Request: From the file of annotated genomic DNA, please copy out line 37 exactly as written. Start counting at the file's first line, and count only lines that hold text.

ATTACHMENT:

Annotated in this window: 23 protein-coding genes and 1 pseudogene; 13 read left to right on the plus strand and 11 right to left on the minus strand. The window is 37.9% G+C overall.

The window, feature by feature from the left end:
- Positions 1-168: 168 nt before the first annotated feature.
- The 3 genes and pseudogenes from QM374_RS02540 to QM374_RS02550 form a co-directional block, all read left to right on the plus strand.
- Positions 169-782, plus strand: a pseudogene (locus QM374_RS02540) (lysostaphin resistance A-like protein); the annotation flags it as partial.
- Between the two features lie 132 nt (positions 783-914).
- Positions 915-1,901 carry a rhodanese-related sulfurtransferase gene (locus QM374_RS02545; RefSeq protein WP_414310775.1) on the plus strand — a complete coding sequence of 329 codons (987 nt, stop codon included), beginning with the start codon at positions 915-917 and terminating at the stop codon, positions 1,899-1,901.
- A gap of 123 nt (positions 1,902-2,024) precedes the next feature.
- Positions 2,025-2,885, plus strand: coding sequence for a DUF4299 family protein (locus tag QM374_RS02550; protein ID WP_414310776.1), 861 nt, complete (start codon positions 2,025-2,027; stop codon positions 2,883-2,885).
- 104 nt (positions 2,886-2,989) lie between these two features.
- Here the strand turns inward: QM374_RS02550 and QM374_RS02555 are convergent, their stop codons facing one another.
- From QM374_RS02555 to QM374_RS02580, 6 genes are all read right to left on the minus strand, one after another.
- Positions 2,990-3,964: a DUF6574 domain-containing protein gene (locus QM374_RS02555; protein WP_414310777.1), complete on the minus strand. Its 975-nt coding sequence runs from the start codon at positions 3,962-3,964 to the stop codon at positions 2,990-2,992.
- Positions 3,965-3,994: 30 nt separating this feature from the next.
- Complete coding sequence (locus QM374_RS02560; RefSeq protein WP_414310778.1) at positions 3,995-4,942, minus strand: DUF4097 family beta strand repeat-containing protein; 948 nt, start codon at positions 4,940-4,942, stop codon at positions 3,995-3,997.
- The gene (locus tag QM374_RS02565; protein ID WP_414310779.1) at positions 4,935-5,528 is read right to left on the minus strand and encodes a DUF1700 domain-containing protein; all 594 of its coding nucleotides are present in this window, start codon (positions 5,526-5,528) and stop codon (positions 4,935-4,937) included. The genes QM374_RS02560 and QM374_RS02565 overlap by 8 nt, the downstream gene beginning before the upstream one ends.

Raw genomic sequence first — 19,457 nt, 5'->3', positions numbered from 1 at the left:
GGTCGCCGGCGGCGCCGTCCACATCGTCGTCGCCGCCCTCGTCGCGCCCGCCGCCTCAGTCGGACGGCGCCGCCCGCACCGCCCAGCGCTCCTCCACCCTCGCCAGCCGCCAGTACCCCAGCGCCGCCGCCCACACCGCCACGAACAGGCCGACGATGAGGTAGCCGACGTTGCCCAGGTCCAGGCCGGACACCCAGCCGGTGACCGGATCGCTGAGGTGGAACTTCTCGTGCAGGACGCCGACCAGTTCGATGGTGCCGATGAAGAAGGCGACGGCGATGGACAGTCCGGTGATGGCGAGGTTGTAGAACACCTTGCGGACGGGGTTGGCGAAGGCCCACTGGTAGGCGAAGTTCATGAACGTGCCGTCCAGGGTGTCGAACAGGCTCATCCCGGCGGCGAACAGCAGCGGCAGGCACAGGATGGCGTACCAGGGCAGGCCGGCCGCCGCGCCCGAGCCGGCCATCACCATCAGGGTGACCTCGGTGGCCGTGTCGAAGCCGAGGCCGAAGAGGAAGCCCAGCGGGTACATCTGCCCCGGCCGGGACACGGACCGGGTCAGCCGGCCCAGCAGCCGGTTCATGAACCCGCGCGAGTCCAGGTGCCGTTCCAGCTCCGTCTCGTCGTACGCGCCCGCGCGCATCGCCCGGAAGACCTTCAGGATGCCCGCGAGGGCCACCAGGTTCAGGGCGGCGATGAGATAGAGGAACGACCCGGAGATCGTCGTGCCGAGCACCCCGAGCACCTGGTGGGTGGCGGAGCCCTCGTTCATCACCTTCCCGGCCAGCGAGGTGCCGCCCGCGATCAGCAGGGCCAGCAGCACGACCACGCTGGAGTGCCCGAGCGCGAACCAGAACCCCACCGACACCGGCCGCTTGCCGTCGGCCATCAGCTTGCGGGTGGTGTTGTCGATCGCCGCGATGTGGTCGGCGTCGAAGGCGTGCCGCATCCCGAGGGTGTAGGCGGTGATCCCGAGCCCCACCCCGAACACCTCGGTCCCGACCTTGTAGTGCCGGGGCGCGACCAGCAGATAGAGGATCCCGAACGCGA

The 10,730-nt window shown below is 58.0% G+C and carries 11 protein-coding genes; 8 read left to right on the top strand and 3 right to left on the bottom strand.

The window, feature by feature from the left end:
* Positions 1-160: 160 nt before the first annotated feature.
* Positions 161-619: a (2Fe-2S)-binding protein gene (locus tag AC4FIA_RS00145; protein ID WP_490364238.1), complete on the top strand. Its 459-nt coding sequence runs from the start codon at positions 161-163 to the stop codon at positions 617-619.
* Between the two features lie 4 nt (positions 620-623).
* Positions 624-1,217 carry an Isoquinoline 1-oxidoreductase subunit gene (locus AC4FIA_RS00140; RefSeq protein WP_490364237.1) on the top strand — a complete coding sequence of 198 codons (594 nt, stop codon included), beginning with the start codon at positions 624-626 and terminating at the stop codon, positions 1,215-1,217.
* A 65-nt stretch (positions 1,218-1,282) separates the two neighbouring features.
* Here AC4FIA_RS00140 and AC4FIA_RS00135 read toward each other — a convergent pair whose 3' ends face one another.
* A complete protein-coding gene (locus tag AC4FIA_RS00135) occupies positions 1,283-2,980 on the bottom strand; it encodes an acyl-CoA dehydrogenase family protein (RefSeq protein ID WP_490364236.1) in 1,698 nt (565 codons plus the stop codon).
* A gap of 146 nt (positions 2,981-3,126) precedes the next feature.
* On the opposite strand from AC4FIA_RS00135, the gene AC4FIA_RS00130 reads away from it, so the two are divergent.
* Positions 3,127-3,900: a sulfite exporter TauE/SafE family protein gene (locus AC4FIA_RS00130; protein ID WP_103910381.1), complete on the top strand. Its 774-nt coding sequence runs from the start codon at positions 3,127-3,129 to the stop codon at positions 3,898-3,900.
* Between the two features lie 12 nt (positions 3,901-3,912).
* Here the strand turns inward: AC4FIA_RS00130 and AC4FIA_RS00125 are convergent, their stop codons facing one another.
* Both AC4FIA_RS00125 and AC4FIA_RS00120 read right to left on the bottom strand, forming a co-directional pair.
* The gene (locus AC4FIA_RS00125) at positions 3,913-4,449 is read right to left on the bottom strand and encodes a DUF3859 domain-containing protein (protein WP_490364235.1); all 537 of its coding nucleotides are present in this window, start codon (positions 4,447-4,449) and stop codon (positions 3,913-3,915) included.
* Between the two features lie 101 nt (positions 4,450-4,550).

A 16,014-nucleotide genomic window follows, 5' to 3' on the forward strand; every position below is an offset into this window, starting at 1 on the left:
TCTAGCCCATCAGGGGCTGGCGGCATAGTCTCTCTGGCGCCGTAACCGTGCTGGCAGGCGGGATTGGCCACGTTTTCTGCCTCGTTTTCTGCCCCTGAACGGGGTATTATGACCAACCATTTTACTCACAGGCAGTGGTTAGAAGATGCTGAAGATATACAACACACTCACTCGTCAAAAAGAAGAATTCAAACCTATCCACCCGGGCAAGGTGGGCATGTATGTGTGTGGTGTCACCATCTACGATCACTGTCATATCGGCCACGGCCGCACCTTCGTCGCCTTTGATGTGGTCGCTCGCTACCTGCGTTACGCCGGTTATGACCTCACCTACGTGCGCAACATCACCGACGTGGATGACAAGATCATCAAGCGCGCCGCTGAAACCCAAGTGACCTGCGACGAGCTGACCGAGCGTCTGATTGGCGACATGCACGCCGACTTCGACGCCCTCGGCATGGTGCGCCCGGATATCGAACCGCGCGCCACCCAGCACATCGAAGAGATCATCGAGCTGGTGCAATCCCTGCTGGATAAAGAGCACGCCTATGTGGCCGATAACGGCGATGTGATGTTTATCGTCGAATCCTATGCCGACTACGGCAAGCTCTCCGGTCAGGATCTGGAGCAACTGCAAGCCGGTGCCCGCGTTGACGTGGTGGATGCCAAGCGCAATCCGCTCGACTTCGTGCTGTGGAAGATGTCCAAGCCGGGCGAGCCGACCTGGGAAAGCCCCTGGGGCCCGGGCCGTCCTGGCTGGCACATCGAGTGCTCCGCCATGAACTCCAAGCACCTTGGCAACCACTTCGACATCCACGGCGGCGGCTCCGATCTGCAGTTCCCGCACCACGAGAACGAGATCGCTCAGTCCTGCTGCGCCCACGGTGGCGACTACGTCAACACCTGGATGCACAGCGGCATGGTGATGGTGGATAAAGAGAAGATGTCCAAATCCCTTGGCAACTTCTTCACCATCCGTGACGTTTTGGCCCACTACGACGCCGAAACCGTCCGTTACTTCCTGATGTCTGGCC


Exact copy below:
TCTAGCCCATCAGGGGCTGGCGGCATAGTCTCTCTGGCGCCGTAACCGTGCTGGCAGGCGGGATTGGCCACGTTTTCTGCCTCGTTTTCTGCCCCTGAACGGGGTATTATGACCAACCATTTTACTCACAGGCAGTGGTTAGAAGATGCTGAAGATATACAACACACTCACTCGTCAAAAAGAAGAATTCAAACCTATCCACCCGGGCAAGGTGGGCATGTATGTGTGTGGTGTCACCATCTACGATCACTGTCATATCGGCCACGGCCGCACCTTCGTCGCCTTTGATGTGGTCGCTCGCTACCTGCGTTACGCCGGTTATGACCTCACCTACGTGCGCAACATCACCGACGTGGATGACAAGATCATCAAGCGCGCCGCTGAAACCCAAGTGACCTGCGACGAGCTGACCGAGCGTCTGATTGGCGACATGCACGCCGACTTCGACGCCCTCGGCATGGTGCGCCCGGATATCGAACCGCGCGCCACCCAGCACATCGAAGAGATCATCGAGCTGGTGCAATCCCTGCTGGATAAAGAGCACGCCTATGTGGCCGATAACGGCGATGTGATGTTTATCGTCGAATCCTATGCCGACTACGGCAAGCTCTCCGGTCAGGATCTGGAGCAACTGCAAGCCGGTGCCCGCGTTGACGTGGTGGATGCCAAGCGCAATCCGCTCGACTTCGTGCTGTGGAAGATGTCCAAGCCGGGCGAGCCGACCTGGGAAAGCCCCTGGGGCCCGGGCCGTCCTGGCTGGCACATCGAGTGCTCCGCCATGAACTCCAAGCACCTTGGCAACCACTTCGACATCCACGGCGGCGGCTCCGATCTGCAGTTCCCGCACCACGAGAACGAGATCGCTCAGTCCTGCTGCGCCCACGGTGGCGACTACGTCAACACCTGGATGCACAGCGGCATGGTGATGGTGGATAAAGAGAAGATGTCCAAATCCCTTGGCAACTTCTTCACCATCCGTGACGTTTTGGCCCACTACGACGCCGAAACCGTCCGTTACTTCCTGATGTCTGGCC